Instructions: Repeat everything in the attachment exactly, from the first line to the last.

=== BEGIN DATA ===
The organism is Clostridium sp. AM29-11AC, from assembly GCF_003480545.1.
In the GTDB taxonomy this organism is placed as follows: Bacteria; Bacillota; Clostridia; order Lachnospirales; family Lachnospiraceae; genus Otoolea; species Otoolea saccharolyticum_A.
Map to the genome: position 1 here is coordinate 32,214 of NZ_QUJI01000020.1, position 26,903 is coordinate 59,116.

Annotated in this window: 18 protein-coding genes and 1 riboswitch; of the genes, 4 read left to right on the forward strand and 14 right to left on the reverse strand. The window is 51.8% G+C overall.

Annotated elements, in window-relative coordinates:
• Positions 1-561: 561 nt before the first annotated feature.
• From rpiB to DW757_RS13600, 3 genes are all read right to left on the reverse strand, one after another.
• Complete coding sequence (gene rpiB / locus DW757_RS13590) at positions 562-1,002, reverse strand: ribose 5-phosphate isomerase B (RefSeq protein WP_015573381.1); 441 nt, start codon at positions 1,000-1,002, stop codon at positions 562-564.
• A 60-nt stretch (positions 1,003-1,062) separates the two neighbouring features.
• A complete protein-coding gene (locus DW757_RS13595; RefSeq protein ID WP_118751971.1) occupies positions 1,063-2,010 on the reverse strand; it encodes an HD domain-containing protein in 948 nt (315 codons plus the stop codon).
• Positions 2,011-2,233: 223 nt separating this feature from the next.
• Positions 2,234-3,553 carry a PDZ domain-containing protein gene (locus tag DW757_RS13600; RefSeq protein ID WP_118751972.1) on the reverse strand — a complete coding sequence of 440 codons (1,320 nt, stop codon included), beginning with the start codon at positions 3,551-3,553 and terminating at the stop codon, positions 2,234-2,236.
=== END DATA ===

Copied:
The organism is Clostridium sp. AM29-11AC, from assembly GCF_003480545.1.
In the GTDB taxonomy this organism is placed as follows: Bacteria; Bacillota; Clostridia; order Lachnospirales; family Lachnospiraceae; genus Otoolea; species Otoolea saccharolyticum_A.
Map to the genome: position 1 here is coordinate 32,214 of NZ_QUJI01000020.1, position 26,903 is coordinate 59,116.

Annotated in this window: 18 protein-coding genes and 1 riboswitch; of the genes, 4 read left to right on the forward strand and 14 right to left on the reverse strand. The window is 51.8% G+C overall.

Annotated elements, in window-relative coordinates:
• Positions 1-561: 561 nt before the first annotated feature.
• From rpiB to DW757_RS13600, 3 genes are all read right to left on the reverse strand, one after another.
• Complete coding sequence (gene rpiB / locus DW757_RS13590) at positions 562-1,002, reverse strand: ribose 5-phosphate isomerase B (RefSeq protein WP_015573381.1); 441 nt, start codon at positions 1,000-1,002, stop codon at positions 562-564.
• A 60-nt stretch (positions 1,003-1,062) separates the two neighbouring features.
• A complete protein-coding gene (locus DW757_RS13595; RefSeq protein ID WP_118751971.1) occupies positions 1,063-2,010 on the reverse strand; it encodes an HD domain-containing protein in 948 nt (315 codons plus the stop codon).
• Positions 2,011-2,233: 223 nt separating this feature from the next.
• Positions 2,234-3,553 carry a PDZ domain-containing protein gene (locus tag DW757_RS13600; RefSeq protein ID WP_118751972.1) on the reverse strand — a complete coding sequence of 440 codons (1,320 nt, stop codon included), beginning with the start codon at positions 3,551-3,553 and terminating at the stop codon, positions 2,234-2,236.